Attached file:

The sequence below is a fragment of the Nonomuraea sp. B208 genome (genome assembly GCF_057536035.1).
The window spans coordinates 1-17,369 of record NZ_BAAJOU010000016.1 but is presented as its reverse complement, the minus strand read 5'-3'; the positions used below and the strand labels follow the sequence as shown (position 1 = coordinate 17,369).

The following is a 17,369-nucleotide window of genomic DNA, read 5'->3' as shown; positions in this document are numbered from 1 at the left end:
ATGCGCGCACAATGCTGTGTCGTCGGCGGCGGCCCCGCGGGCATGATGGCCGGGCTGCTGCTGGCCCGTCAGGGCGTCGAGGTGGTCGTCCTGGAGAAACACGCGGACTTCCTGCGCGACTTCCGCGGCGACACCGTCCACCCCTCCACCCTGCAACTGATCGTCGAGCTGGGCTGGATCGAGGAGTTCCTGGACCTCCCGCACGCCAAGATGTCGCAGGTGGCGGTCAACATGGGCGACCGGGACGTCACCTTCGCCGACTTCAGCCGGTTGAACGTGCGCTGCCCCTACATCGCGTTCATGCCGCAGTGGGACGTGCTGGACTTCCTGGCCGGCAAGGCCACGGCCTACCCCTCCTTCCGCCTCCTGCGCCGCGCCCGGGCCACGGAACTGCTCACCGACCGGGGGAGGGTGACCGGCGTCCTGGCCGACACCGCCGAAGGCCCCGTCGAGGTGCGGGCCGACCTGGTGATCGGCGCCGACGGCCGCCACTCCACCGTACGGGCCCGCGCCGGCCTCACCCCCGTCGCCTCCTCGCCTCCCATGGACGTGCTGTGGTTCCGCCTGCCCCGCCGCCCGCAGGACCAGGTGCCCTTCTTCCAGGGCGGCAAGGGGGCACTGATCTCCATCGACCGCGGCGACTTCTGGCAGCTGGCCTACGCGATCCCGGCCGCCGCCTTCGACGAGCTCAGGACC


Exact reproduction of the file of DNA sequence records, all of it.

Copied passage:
The sequence below is a fragment of the Nonomuraea sp. B208 genome (genome assembly GCF_057536035.1).
The window spans coordinates 1-17,369 of record NZ_BAAJOU010000016.1 but is presented as its reverse complement, the minus strand read 5'-3'; the positions used below and the strand labels follow the sequence as shown (position 1 = coordinate 17,369).

The following is a 17,369-nucleotide window of genomic DNA, read 5'->3' as shown; positions in this document are numbered from 1 at the left end:
ATGCGCGCACAATGCTGTGTCGTCGGCGGCGGCCCCGCGGGCATGATGGCCGGGCTGCTGCTGGCCCGTCAGGGCGTCGAGGTGGTCGTCCTGGAGAAACACGCGGACTTCCTGCGCGACTTCCGCGGCGACACCGTCCACCCCTCCACCCTGCAACTGATCGTCGAGCTGGGCTGGATCGAGGAGTTCCTGGACCTCCCGCACGCCAAGATGTCGCAGGTGGCGGTCAACATGGGCGACCGGGACGTCACCTTCGCCGACTTCAGCCGGTTGAACGTGCGCTGCCCCTACATCGCGTTCATGCCGCAGTGGGACGTGCTGGACTTCCTGGCCGGCAAGGCCACGGCCTACCCCTCCTTCCGCCTCCTGCGCCGCGCCCGGGCCACGGAACTGCTCACCGACCGGGGGAGGGTGACCGGCGTCCTGGCCGACACCGCCGAAGGCCCCGTCGAGGTGCGGGCCGACCTGGTGATCGGCGCCGACGGCCGCCACTCCACCGTACGGGCCCGCGCCGGCCTCACCCCCGTCGCCTCCTCGCCTCCCATGGACGTGCTGTGGTTCCGCCTGCCCCGCCGCCCGCAGGACCAGGTGCCCTTCTTCCAGGGCGGCAAGGGGGCACTGATCTCCATCGACCGCGGCGACTTCTGGCAGCTGGCCTACGCGATCCCGGCCGCCGCCTTCGACGAGCTCAGGACC